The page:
Benedict Seymour is a writer, film maker, and musician. He is Lecturer in Fine Art at Goldsmiths, University of London, and an editor of Mute Magazine ( He is currently exploring the way film registers and responds to the crisis of social reproduction, both in content and structure, by making a ‘non-reproduction’ of Chris Marker’s film ‘La Jetée’ using animated gifs (La Re- , 2015). Other recent projects include composing the soundtrack for Melanie Gilligan’s film ‘The Common Sense’ (2015), and co-directing ‘Can Gravity Break Dialectics’ (2014) with Matthew Noel-Tod. It will be screened at the ICA London this July. He has written and made films about urban regeneration and gentrification as The London Particular (2000-), and explored the links between finance-dominated capitalism and social reproductive crisis in articles and essays, including ‘Fear Death by Water: The Regeneration Siege in Central Hackney’ (2003), ‘Drowning by Numbers: The Non-Reproduction of New Orleans’ (2006), and the cultural logic of the crisis in texts like ‘Short Circuits: Finance, Feedback and Culture’ (2011) and ‘Notes on Normcore’ (2014). His music has appeared on albums through Difficult Fun records, and includes Petit Mal (‘Crisis in the Credit System’, 2008) and Antifamily (‘Antifamily’, 2006). Some projects:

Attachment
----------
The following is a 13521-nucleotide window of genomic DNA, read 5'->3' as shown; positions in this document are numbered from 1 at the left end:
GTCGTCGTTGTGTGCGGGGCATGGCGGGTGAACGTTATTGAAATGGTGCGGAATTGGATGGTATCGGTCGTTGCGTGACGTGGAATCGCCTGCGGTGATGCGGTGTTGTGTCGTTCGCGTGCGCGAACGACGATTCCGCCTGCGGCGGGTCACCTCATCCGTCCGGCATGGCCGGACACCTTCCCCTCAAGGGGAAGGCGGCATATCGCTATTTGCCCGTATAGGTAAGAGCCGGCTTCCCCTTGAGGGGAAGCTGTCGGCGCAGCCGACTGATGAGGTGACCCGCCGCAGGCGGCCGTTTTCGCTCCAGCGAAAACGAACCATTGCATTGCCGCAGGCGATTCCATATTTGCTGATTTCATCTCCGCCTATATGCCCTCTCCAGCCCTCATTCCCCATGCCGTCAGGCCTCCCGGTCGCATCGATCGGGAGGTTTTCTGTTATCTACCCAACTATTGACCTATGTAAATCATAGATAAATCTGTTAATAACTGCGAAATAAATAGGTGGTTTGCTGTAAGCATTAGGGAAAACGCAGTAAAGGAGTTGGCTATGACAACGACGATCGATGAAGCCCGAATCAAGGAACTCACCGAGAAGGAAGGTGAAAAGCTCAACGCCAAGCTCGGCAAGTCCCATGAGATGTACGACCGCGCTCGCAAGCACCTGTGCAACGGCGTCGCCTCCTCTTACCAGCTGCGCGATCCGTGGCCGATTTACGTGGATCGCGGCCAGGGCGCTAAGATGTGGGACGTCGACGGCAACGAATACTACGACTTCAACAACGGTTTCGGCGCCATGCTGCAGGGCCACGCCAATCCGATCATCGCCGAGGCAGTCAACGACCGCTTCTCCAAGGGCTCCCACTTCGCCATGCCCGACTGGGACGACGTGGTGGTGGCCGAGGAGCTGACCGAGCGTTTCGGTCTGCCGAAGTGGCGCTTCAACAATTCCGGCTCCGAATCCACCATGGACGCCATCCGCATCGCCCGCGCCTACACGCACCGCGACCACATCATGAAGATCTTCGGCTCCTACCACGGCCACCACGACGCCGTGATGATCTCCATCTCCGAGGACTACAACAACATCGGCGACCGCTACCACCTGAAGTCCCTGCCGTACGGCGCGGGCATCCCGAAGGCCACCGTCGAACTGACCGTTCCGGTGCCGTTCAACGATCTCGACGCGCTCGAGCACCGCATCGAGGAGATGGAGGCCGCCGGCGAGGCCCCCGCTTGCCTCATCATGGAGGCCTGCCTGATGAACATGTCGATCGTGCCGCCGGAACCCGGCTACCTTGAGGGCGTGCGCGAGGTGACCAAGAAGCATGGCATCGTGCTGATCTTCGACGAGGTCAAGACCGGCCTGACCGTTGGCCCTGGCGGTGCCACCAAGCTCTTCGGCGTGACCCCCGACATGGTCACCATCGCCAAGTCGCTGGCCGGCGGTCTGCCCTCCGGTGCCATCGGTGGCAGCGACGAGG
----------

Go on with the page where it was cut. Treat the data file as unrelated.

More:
Nicolas Vass is an Argentinian artist that currently resides in London. He is a contributing member of the precarious workers brigade.Vass is also a Phd-candidate at the University of Leicester and his research revolves around issues of unfair work practice, the corruption in art and culture as well as participatory action research in migration and labour. Most recently, he has done research and performed as a tribute to one-man band Hasil Adkins where he is interested in reenacting the performances of the US-depression- era artist Hasil Adkins. Nicolas Vass has written the following about the re-enactment of Hasil Adkins: “The Hasil Adkins Traditional Ensemble’s re-enactment of Adkins’ one man band began in 2007, and has continued through a recession that repeatedly references the stock market crash of 1929. Where Adkins may be seen as the quintessential example of the self-made man that is at the heart of the American Dream, the Ensemble’s performance is not intended as fuel for the myth we currently hear from governments trying to flog austerity programs and so-called ‘creative economies’: that in times of hardship superior forms of individual creativity emerge. Rather, Re-constructing Hasil is performed as a tribute to the pains and the actions of the hyper, multi-tasking, infinitely flexible, auto-didact and excessively self-reliant individual touted as the ideal type of the contemporary worker and survivor of a dismantled welfare state. Furthermore, the Ensemble performing within the realm of contemporary art highlights the relationship between this virtuosic, self-propelling and self-organising worker and the contemporary artist who is in many ways its prototype.”